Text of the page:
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We are alive at a time when huge systems—industrial, infrastructural—are being remade, and I think it’s our responsibility as we make choices both commercial and civic—it’s just a light responsibility, don’t stress—to extrapolate forward, and ask ourselves: Is this a system I want to live inside? Is this a system fit for humans?
It’s like this:
Sprig-type operations drain agency and expertise out of the world. They centralize, aiming to build huge hubs with small spokes; their innermost mechanisms are hidden. They depend on humans behaving as interchangeable units of labor.
In the hypothetical future we can label Full Sprig, no one cooks who is not employed by this kind of company.
Josephine cultivates agency and expertise. It decentralizes, aims to build a dense mesh, neighborhood-scale; its mechanisms are public. It depends on humans developing their specific, idiosyncratic tastes and skills.
In the hypothetical future we can label Full Josephine, many people don’t cook, but some people cook a lot more, and better, than ever before, and all of us, cooks and non-cooks, derive pleasure from that. We meet on the sidewalk carrying warm veggie enchiladas.
What kills me is the plausibility of the Josephine future. This isn’t some utopian vision; there’s a scale model working in the East Bay today. Neighborhoods everywhere are full of cooks, or would-be cooks; the talent and the desire is thick on the ground.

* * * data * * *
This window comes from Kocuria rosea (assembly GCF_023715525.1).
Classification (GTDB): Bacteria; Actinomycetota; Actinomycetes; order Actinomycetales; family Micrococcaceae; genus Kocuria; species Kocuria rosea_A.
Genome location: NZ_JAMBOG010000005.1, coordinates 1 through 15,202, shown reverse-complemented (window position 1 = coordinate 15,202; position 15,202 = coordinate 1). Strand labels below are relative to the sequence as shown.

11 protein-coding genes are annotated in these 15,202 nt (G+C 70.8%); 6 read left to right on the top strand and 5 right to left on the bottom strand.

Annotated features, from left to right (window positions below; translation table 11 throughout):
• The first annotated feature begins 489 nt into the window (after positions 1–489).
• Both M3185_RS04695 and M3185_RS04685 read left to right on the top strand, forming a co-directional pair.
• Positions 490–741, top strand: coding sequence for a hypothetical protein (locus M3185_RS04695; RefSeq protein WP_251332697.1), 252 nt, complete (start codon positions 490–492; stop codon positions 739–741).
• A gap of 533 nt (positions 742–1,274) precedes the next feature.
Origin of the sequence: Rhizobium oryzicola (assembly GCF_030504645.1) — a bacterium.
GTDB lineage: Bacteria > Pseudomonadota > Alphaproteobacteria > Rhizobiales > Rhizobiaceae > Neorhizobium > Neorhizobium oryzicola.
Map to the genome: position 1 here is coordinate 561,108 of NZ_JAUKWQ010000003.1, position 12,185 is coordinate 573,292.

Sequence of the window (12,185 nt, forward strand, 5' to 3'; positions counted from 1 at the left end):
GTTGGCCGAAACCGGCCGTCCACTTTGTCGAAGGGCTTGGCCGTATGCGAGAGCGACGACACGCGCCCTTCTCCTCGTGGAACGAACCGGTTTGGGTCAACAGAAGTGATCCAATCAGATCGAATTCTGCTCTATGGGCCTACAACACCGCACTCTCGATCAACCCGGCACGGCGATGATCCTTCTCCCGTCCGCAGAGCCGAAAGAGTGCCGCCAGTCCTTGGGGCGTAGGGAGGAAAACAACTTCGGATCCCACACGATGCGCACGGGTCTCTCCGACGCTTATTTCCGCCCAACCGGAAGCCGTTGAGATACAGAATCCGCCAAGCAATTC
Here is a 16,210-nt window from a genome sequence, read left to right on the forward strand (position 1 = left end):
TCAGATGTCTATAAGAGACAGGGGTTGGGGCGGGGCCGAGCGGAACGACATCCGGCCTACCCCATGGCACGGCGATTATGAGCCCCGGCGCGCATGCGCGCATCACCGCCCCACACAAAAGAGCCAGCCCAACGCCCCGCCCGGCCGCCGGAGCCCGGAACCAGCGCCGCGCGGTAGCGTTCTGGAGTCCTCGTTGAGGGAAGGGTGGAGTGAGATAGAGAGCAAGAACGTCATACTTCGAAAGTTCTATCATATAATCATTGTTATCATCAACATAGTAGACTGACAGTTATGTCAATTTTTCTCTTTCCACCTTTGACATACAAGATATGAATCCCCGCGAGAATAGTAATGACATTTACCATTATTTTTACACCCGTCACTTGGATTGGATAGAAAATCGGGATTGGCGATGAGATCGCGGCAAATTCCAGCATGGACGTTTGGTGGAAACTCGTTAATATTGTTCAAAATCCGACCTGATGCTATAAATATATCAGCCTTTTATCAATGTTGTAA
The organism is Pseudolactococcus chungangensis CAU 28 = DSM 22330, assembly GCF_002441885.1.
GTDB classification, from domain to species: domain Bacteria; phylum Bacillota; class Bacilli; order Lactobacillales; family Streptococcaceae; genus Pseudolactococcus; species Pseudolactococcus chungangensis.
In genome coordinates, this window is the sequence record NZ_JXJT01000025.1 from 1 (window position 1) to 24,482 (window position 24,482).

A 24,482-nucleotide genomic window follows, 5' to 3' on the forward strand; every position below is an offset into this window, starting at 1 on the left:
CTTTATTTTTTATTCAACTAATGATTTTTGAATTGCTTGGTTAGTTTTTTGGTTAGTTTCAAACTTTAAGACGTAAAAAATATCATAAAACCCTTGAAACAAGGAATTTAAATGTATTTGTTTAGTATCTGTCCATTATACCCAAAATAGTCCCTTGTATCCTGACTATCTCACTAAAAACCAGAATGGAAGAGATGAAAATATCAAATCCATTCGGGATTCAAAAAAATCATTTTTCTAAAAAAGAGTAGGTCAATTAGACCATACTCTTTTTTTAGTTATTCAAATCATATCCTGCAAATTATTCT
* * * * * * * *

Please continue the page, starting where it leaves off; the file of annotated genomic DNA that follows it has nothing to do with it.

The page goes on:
Josephine employs the most basic tools of telecommunications to make a market and match “gotta eat” with “wanna cook.” This could be the system! The rumble in the belly, the business opportunity, the public-health crisis: The answer to all of it might be waiting next door.
We make these choices, bit by bit. I stopped ordering from Sprig back in the spring, because (a) I don’t like that future and (b) they sent me a truly sub-par chicken sandwich.
Every couple of weeks, or whenever I think of it, I check Josephine for something nearby. The food is always good, at least friend-cooking-dinner good and often better, but honestly, the future is what sells it.